The Philadelphia 76ers defeated the Minnesota Timberwolves last night, with a final score of 133-102. This was James Harden‘s first game on the 76ers, and he did not disappoint, with a statline of 27 points, 8 rebounds, and 12 assists on 58.3% shooting from the field, and a ridiculous 71.4% from three. He only caused two turnovers while looking like he was in much better shape then we’ve seen in Houston and Brooklyn. After watching the game, I am convinced that this wasn’t just a great game for Harden, but for the team; every member of the starting five was impacted in a positive way because of Harden.
Let’s start with Joel Embiid, Harden’s co-star and a top three MVP candidate. Embiid has been playing solo for a while now, and when the defense decides to buckle down on him in the paint, he can make them pay. He and Harden have already started working on a pick-and-roll, which worked to perfection last night (he finished the game with 34 points and 10 rebounds). After a switch (which the Timberwolves were forced into), Harden was being guarded by Karl-Anthony Towns, and Embiid was guarded by D’Angelo Russell. Most of the time this resulted in a three from Harden or a wonderful assist, because Towns was antsy in contesting Harden’s threes. Embiid’s shooting has improved as well, and so he’s a threat from everywhere on the court.
When the game first started, Philadelphia looked completely disorganized, as if they had no clue what they were doing. I don’t blame them for this; since the All-Star break, Philadelphia has only had one organized practice with Harden. It’s going to take some time to break down the nuances of his game, although the team learned quickly.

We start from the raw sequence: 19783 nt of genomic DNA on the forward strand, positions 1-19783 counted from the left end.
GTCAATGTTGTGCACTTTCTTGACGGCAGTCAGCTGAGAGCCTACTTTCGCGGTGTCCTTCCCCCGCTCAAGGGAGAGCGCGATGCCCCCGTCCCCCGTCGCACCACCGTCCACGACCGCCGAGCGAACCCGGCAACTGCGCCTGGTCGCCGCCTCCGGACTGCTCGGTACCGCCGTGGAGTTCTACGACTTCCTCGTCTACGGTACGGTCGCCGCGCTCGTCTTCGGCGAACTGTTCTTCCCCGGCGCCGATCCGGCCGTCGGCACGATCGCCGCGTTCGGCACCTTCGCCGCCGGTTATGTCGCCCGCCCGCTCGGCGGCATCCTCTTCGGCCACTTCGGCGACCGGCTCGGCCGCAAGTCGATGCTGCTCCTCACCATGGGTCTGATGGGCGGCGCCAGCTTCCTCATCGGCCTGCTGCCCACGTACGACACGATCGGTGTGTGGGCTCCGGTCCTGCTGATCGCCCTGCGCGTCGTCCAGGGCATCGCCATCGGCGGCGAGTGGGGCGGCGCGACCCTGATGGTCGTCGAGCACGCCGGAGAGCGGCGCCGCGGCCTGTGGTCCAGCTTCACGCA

Immediately, I can point to Tobias Harris, Matisse Thybulle, Danny Green, and Furkan Korkmaz as beneficiaries of Harden’s presence. Because Harden has replaced Ben Simmons, the spacing on the court is SO much better. Philadelphia can run a 4-out, 1-in set that actually threatens teams; they could run this previously, but defenders would just sag off of Ben Simmons. Defenders are instead attracted to Harden because he’s a scoring threat, leaving multiple wings open, which leads to three after three. In addition to scoring, Harden’s an elite passer, meaning he could play point guard in addition to shooting guard. Speaking of which…
Despite Harden coming to the team, Maxey has stayed a starter. As the point guard, Maxey benefited from defenders being lured to Harden. During one possession, Harden faked a step-back, and after Towns bit on it, he passed to Maxey in the corner. His defender had been lured to sleep, assuming Harden would take the step back. So, Maxey blew by him and had an easy finish at the rim. As a matter of fact, Maxey had multiple finishes and points come in transition off of breakaway dunks. It was clear Maxey was trying to prove to management that he could fit well with Harden, and that the two of them could form one of the better backcourts in the Eastern Conference. Maxey finished with one of his best stat-lines of the season: 28 points, 2 rebounds, 2 assists, and 4 steals on 75% shooting from the field, 67% from three, and went 2 of 2 from the free throw line.
The 76ers are playing basketball that is just fun to watch. While this is only one game, and it was against the Minnesota Timberwolves, it shows how good the team can be. I can’t wait to see them go up against some even better opponents. Who knows? Maybe we’ll see the 76ers playing the Golden State Warriors in the NBA Finals.
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